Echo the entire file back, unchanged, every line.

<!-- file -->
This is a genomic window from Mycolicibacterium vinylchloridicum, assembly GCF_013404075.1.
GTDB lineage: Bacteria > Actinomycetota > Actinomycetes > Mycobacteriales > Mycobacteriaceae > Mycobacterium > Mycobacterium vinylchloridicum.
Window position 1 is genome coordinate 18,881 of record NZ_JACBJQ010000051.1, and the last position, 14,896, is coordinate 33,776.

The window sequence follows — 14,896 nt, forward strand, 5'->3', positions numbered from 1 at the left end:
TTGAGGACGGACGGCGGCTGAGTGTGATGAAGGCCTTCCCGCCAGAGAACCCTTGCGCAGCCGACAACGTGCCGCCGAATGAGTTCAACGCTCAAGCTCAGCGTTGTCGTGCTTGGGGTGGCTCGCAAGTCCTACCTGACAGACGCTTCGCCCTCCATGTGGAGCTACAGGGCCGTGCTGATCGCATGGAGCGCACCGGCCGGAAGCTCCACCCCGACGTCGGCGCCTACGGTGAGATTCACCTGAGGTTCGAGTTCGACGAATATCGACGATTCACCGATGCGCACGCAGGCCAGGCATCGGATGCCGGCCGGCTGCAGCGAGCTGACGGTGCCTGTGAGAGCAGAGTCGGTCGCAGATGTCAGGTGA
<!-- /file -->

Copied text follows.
This is a genomic window from Mycolicibacterium vinylchloridicum, assembly GCF_013404075.1.
GTDB lineage: Bacteria > Actinomycetota > Actinomycetes > Mycobacteriales > Mycobacteriaceae > Mycobacterium > Mycobacterium vinylchloridicum.
Window position 1 is genome coordinate 18,881 of record NZ_JACBJQ010000051.1, and the last position, 14,896, is coordinate 33,776.

The window sequence follows — 14,896 nt, forward strand, 5'->3', positions numbered from 1 at the left end:
TTGAGGACGGACGGCGGCTGAGTGTGATGAAGGCCTTCCCGCCAGAGAACCCTTGCGCAGCCGACAACGTGCCGCCGAATGAGTTCAACGCTCAAGCTCAGCGTTGTCGTGCTTGGGGTGGCTCGCAAGTCCTACCTGACAGACGCTTCGCCCTCCATGTGGAGCTACAGGGCCGTGCTGATCGCATGGAGCGCACCGGCCGGAAGCTCCACCCCGACGTCGGCGCCTACGGTGAGATTCACCTGAGGTTCGAGTTCGACGAATATCGACGATTCACCGATGCGCACGCAGGCCAGGCATCGGATGCCGGCCGGCTGCAGCGAGCTGACGGTGCCTGTGAGAGCAGAGTCGGTCGCAGATGTCAGGTGA